Lindbergh: The Crime

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Onyx, Dec 12, 1994 - True Crime - 496 pages
8 Reviews
It is known as the crime of the century - the infamous kidnapping and murder of the infant son of Charles and Anne Morrow Lindbergh in 1932. But nearly six decades after Bruno Richard Hauptmann died in the electric chair, questions that even then troubled many have become more insistent. At the time, no less a figure than New Jersey's governor, Harold Hoffman, gambled away his public reputation in a heroic effort to prove Hauptmann's innocence. Today, more puzzling questions and possibilities have surfaced. Lindbergh: The Crime is a book that gets to the heart of the mystery, a grand piecing together of this tangled and many-faceted case that will startle all with its central revelation. Best-selling author Noel Behn has spent eight years researching and investigating the case. Among the new evidence he has uncovered is the personal account of a confidant to Governor Hoffman who maintained that while Hauptmann awaited execution on death row, employees of the Lindbergh and Morrow households provided the governor with affidavits that established the condemned man's innocence by stating how the child was killed and by whom. The governor was reluctant to go public with the explosive disclosures until he could find additional proof. His efforts to do so were Herculean - and futile. Behn picks up the thread of the governor's investigation. Revisiting old evidence and discovering new details, the author builds a compelling, plausible scenario that puts the child's murderer closer to the Lindbergh household than anyone has heretofore dared to suggest. Behn shows how Lindbergh took charge of and possibly manipulated the investigation from the very start; tells how Lindbergh may have paved theway for extortionists to intercept the ransom payment; demonstrates that if there was a case at all for Hauptmann's involvement, it was only as an extortionist; re-examines the theory that the first ransom note and the next twelve notes were written by different people, and names t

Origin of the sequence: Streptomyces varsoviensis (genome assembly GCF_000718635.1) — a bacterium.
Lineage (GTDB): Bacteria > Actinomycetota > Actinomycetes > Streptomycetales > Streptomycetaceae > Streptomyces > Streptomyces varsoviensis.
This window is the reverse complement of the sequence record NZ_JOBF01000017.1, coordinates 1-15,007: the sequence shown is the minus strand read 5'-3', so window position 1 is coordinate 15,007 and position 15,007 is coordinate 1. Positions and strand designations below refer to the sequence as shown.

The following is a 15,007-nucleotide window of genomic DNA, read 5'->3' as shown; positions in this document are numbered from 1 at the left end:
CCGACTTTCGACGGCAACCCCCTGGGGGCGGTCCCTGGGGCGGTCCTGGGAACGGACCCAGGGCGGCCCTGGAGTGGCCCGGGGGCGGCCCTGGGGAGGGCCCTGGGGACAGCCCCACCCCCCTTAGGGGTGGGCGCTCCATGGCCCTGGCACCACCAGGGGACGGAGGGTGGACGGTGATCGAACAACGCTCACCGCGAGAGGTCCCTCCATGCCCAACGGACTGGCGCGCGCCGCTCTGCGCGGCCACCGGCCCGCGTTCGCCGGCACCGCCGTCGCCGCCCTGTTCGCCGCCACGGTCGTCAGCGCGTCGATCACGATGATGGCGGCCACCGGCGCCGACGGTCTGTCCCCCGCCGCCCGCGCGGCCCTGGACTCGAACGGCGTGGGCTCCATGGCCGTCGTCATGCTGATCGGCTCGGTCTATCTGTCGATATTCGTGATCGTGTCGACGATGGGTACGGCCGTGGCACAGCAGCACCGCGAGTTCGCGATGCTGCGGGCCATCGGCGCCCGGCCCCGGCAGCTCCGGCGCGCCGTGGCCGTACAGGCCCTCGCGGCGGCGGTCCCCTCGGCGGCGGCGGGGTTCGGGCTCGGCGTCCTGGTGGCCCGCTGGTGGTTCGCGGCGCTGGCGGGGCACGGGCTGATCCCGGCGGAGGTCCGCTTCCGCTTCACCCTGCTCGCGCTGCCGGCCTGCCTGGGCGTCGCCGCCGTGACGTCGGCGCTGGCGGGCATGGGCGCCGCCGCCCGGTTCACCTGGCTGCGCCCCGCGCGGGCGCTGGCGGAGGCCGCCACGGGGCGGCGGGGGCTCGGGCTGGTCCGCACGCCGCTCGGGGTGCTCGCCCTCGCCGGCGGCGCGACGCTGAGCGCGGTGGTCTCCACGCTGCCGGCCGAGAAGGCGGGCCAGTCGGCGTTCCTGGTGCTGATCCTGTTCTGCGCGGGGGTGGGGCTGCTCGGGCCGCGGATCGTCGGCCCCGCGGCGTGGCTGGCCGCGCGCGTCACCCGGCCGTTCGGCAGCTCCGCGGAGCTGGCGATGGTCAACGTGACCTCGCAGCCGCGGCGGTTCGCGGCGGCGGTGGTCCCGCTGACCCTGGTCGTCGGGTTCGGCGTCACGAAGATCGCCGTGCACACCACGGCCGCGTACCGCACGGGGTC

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Review: Lindbergh: The Crime

User Review  - Cecelia Tencza - Goodreads

Absolutely one of the most interesting ideas to be concocted about the Lindbergh murder. Highly plausible and very well supported. Sadly I felt the writing was so poor that it detracted from the premise. Poor continuity, dry and uninteresting wording. Read full review

Review: Lindbergh: The Crime

User Review  - Laura - Goodreads

Interesting to read for background and questions about Hauptmann's conviction, and fascinating if the author's theory is true - but I'm not sure he can claim he knows "who dun it" based on Anne ... Read full review


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